Rössing strongly believes that all incidents, injuries, and occupational accidents are preventable, and is striving towards the goal of zero harm.

Martin Amukwaya (Radiation Advisor) at one of the notice boards on site.


During 2020, our operations made significant improvements across all key safety metrics. Rössing Uranium achieved a significant milestone with its All Injury Frequency Rate which has reduced to 0.34 against a target of 0.61, the best performance the mine has recorded since inception.

This was the result of increased rigour and focused implementation of our safety programmes across our operation, made possible by the leadership and engagement of our employees. 2020 was also a year free of fatalities, permanent disability injuries and significant process safety incidents.

For the second consecutive year, Rössing won the Chamber of Mines’ Best Safety Award in the Operating Mines Category. Jacklyn Mwenze, Rössing Uranium’s Manager HSE and Protection Services, received the prize from the Minister of Mines and Energy.

Safety initiatives

Excellence in health, safety, security, environment, and communities’ management is one of the foundations of Rössing Uranium’s vision to be the safest and most-efficient, long-life uranium producer in the world. The mine’s Protection Services team plays an active role in the protection of the health and safety of our employees, contractors, stakeholders, and neighbouring communities.

During 2020, the following ongoing initiatives took place to further our goal of zero harm:

  • Focus was put on vehicles and a drive to streamline the mine site licences to have the same validity period as the Roads Authority and national licences.
  • The Critical Risk Management (CRM) fatality prevention tool was sustained with focus on leaders verifying that critical controls are in place in the field, coaching teams and planning verifications for safety critical jobs.
  • The HSE Refresher induction was made web-based, to enable those with access to computers to complete their induction online rather than classroom-based, reducing gatherings as a control in the fight against COVID-19.
  • The different types of permits used onsite were integrated into one system. This includes the permit-to-work, confined space and working-at-heights permits. This system will be trialled in early 2021.
  • A ‘deep-dive’ (an in-depth examination or analysis of a topic) was done on process safety management since April 2020, and improvements identified were implemented during 2020 as part of a preventative management initiative.
  • HSE training was provided to employees, which focused on developing and enhancing their HSE knowledge and skills.

Highlights in safety management

Highlights of our safety management initiative in 2020 include the following:

  • The housekeeping competition audits continued. The purpose of the housekeeping competition is to improve general housekeeping at the mine, as well as to instil a sense of pride in individual workshops. This competition is driven by the occupational health, safety, and environment (OHSE) representative, and will continue in 2021.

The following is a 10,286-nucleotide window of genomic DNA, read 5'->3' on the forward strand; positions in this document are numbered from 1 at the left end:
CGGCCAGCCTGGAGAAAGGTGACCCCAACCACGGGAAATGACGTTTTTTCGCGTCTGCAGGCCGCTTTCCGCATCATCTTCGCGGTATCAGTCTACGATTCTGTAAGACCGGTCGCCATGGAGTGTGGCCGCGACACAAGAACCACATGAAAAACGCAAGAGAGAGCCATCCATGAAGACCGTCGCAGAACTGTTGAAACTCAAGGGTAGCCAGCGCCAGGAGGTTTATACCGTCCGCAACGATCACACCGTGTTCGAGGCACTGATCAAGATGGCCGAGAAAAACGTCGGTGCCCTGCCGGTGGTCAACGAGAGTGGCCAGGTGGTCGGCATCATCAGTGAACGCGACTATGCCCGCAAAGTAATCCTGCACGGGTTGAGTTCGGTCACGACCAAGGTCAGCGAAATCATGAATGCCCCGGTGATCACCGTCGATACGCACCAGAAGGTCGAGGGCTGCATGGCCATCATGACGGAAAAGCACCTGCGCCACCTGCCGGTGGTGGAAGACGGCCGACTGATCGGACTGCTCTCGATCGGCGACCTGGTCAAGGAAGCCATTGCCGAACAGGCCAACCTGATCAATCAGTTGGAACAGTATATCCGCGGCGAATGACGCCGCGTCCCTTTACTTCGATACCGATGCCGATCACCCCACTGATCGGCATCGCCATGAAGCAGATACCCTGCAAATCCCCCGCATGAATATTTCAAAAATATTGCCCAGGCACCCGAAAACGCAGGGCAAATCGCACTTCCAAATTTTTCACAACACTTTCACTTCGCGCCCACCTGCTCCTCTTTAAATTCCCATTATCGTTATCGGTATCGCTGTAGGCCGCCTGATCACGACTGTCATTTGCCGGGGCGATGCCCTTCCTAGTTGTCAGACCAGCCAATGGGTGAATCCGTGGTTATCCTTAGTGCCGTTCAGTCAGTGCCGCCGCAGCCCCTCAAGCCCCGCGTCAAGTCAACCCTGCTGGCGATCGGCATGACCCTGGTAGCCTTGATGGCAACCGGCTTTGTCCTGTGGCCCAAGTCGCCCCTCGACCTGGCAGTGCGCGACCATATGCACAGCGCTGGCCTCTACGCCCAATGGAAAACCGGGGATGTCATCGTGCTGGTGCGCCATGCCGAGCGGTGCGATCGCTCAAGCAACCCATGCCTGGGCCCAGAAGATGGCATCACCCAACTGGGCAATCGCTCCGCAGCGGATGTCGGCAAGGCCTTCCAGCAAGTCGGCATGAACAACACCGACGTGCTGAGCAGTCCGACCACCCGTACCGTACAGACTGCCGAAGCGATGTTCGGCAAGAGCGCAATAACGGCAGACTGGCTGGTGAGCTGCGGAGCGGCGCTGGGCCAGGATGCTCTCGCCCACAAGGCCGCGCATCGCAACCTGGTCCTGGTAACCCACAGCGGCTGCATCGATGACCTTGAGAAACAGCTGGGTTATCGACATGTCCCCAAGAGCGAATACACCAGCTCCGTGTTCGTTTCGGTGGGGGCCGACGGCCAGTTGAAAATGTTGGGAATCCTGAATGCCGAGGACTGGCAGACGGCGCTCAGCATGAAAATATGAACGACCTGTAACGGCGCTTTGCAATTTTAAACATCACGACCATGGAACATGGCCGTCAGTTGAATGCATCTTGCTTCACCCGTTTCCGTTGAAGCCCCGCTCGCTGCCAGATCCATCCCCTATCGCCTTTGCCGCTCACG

• The housekeeping competition audits continued. The purpose of the housekeeping competition is to improve general housekeeping at the mine, as well as to instil a sense of pride in individual workshops. This competition is driven by the occupational health, safety, and environment (OHSE) representative, and will continue in 2021.
  • The mine had successfully completed its first surveillance ISO 14001:2018 audit in April 2020 after it was recertified in 2019.
  • Recognising Rössing’s safety efforts and achievement, we won the Chamber of Mines’ 2020 Best Safety Award in the Operating Mine category for the second consecutive year.



The Protection Services unit is key to safe and secure operations at Rössing. Its functions are embedded in the national fire safety requirements, the National Fire Protection Association guidelines, clear sets of corporate security standards, and the security protocols governing the uranium industry.

The function consists of Security (asset and employee) and Emergency Responses (medical, fire emergencies), whilst partnering with key stakeholders such as the police, other uranium mines and the local municipalities.

The unit has continued to cement its position by providing essential security and emergencies services, thereby boosting investor confidence. In line with the International Atomic Energy Agency, we are proud producers and exporters of uranium and can confirm that all Rössing exports met the set security standards for the year under review, while our employees safely return home after work.

Medical service

The biggest medical challenge for 2020 was and remains COVID-19. The Section adjusted timeously to the changing needs brought about by the pandemic. Our strategic, decisive, and timeous intervention in the face of the COVID-19 threat ensured that many of our employees and contractor workforce were spared the impacts associated with the pandemic.

Extensive education, site evacuations and emergency drills, which included the medical fraternity, ensured that Rössing was able to respond effectively to the threats posed by the virus. Our contact-tracing programme yielded the required results, and stakeholders expressed confidence in the way we are handling our pandemic mitigation measures.


Fire and emergency responses